Library celebrates Black History Month

Learn about Connecticut’s contribution to abolition at a historical book talk at Greenwich Library.

On Saturday, Feb. 15 at 2 p.m., contributing editor Elizabeth J. Normen will discuss African American Connecticut Explored, a work of scholarship composed of more than 50 essays that document the long arc of the African American experience in Connecticut.

Spanning from 1630 through the 20th century, the voice of Connecticut’s African Americans rings clear through stories featuring nationally prominent black abolitionists, the African American community’s response to the Amistad trial and the civil rights work of baseball great Jackie Robinson (a 20-year resident of Stamford).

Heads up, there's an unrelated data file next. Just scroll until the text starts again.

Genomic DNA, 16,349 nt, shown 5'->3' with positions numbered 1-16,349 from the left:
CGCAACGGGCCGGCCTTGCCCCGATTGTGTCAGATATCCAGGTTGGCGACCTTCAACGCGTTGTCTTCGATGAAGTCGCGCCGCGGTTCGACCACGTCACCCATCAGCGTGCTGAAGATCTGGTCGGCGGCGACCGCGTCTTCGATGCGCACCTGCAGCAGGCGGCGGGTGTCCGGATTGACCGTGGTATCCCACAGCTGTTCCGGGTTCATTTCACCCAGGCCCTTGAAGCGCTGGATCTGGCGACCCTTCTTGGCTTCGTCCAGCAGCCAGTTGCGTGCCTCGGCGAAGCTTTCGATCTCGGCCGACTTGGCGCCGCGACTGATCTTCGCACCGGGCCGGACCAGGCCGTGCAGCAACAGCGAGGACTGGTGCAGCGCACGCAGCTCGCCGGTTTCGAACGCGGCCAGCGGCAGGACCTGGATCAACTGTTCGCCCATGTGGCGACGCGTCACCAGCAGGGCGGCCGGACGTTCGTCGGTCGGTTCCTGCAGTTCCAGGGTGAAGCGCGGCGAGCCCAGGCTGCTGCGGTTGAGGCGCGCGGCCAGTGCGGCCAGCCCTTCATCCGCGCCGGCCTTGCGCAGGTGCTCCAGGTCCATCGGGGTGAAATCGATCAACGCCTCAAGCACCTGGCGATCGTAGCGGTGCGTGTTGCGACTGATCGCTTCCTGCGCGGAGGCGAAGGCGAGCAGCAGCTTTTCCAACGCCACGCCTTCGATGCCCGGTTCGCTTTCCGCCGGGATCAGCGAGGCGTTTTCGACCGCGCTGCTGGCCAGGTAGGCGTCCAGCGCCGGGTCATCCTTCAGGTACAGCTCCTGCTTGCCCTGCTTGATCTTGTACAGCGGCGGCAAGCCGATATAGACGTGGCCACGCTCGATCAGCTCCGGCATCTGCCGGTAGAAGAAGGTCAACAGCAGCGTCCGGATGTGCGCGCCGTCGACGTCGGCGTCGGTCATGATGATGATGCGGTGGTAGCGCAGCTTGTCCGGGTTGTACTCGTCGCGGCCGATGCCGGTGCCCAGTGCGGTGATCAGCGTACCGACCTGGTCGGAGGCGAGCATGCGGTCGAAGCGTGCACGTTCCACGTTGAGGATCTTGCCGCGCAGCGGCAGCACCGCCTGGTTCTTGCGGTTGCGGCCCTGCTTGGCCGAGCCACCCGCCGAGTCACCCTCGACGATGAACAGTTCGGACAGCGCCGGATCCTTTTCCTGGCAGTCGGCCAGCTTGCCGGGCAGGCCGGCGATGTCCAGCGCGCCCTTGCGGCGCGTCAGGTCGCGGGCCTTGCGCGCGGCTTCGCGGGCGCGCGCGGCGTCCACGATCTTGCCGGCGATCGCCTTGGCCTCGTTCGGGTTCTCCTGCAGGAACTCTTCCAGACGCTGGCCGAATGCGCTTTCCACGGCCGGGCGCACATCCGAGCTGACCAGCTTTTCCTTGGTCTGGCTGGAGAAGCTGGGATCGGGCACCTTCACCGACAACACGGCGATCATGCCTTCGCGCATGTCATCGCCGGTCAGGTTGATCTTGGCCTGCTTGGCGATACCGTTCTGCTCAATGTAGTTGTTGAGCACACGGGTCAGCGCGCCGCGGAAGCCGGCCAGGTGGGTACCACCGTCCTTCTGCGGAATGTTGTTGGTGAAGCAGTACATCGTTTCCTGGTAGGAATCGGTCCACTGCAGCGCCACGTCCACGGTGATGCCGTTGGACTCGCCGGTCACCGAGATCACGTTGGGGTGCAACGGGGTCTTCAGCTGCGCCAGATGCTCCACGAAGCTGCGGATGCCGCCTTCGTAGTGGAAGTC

Historian and contributor to the book, William Frank Mitchell, will also be present to discuss his involvement as curator of the current exhibition Freedom! and the collection of 6,000 works of art, artifacts and archives and documents from more than 300 years of the black experience in America at the Amistad Center of Art and Culture in Hartford.

The talk will take place in the Greenwich Library’s meeting room. This program is open to all at no charge through the support of the library’s Board of Trustees and contributions from generous donors. No registration is required. Books will be available for sale and signing.

For more information, contact Michele Martin at [email protected] or 203-625-6533.

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